Are You Eating Buckwheat?
Buckwheat may be one of the healthiest foods you're not eating. Along with having numerous health benefits, it is tasty, easy to prepare and inexpensive. Here are some things I love about it:
Buckwheat is not a grain.
Many who are trying to avoid grains find themselves limited to fruit and sweet potatoes as sources of good carbs. Even though it's often included in lists of grains, buckwheat is not a grain. The edible portion is a seed from a plant related to greens like rhubarb and sorrel.
Buckwheat is gluten-free.
Because it is neither a grain nor related to wheat, buckwheat is gluten-free and safe for those with celiac disease and gluten sensitivities. Studies show that even in high concentrations, buckwheat flour and its purified proteins have no immunologic reactions for patients with celiac disease. 
Buckwheat is high in essential nutrients.
It is rich in many trace minerals, including manganese, magnesium and copper. It is also a good source of the B vitamins: B6, pantothenic acid, niacin, folate, thiamin and choline.
Nutrients in Buckwheat
Buckwheat has resistant fiber.
Resistant fiber is a compound shown to lower blood sugar after meals, help weight loss, reduce food cravings and improve diabetes.  All versions of buckwheat contain resistant fiber, but the boiled kernels, called groats, contain the most at 6 percent or greater. 
Buckwheat has several novel nutraceuticals.
Rutin, quercetin and other bioflavonoids:
These compounds have been shown to strengthen small blood vessels, which can prevent easy bruising, hemorrhoids and varicose veins. Rutin can also help prevent blood clots, lower LDL cholesterol and the production of histamine, which can improve airborne allergies and food intolerances.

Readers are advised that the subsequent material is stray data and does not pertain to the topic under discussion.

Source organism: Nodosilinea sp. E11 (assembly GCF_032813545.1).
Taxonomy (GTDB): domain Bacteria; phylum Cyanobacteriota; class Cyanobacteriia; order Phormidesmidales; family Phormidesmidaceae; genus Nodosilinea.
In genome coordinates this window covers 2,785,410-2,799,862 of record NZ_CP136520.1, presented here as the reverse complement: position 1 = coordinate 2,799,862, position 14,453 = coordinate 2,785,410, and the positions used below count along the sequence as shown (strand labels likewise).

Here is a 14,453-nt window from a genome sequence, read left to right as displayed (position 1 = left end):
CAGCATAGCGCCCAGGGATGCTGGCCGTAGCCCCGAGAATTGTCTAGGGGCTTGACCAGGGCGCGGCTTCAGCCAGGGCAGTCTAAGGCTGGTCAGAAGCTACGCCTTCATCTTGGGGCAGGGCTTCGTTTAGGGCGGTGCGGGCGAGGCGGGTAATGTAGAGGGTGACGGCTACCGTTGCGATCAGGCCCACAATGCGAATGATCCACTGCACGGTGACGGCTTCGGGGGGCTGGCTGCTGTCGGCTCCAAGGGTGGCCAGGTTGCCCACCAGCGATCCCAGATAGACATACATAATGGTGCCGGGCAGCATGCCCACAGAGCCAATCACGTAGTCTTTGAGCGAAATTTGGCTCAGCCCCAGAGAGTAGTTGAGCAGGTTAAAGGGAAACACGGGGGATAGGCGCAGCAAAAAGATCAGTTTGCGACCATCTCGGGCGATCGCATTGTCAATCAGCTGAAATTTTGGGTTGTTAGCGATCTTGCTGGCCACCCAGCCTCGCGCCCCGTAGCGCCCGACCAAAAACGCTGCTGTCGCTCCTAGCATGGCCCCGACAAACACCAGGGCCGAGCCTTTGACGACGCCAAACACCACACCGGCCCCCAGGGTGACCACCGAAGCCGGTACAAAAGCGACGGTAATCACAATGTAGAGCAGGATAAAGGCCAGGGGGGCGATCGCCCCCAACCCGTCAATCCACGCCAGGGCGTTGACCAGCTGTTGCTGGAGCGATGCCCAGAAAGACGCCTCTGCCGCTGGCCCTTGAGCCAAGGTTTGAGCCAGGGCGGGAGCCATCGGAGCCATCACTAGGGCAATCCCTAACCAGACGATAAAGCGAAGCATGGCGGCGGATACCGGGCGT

Tannins are astringent phenolic compounds most commonly found in tea. They are also present in significant amounts in buckwheat. Tannins have been shown to reduce bacterial and viral infections and improve diabetes. Along with the mix of insoluble and resistant fiber, the tannins in buckwheat can improve important strains of bowel flora, such as lactobacillus and bacteroidetes, while reducing yeast and harmful bacteria. 
D-chiro inositol is an exciting compound that may improve many important elements of blood sugar metabolism (such as production of glycogen and insulin sensitivity). Data suggests it may improve polycystic ovarian syndrome (PCOS)  and type 2 diabetes. 
Recent data from cancer researchers has shown we may have been ignoring an important type of antioxidants. We have mostly considered the antioxidants in fruits and vegetables since most of these are readily available and easy to test in lab studies. Now, it is becoming clear a new category of antioxidants, called bound antioxidants, may be even more important. These are found in buckwheat and some grains and are activated by the bowel flora. Buckwheat is rich in bound antioxidants like glutathione and superoxide dismutase. These compounds are also heat stable and survive the cooking process with buckwheat. 
How to use buckwheat.
If you've never made it before, don't worry. Buckwheat is easy to work with. It comes in the form of groats (toasted or raw), noodles and flour. The raw groats are available completely raw or sprouted. The completely raw groats work great for making a grain-free, hot cereal. I don't use the flour much because baking entails dairy, eggs, oils and sweeteners. I'd rather not bother with all the substitutes and labor.
Try these recipes!
- 1 cup raw buckwheat groats
- 3 cups water
- Liquid stevia
- Powdered cardamom
- Place buckwheat and water in a 1-quart sauce pan.
- Heat on low 45 minutes or until a porridge-like consistency is reached.
- Add stevia and cardamom to taste.
- Serve plain or with unsweetened flax milk or unsweetened coconut yogurt.
Sprouted Raw Groats
Raw buckwheat is easy to sprout at home with a sprouting tray. Just soak the groats for 30 minutes in cold water, rinse several times and place in sprouting tray. Rinse twice daily. They do not grow into long, grassy sprouts (like mung bean or wheat grass). Rather, the seeds open just slightly and become softer and more digestible. This typically takes three days.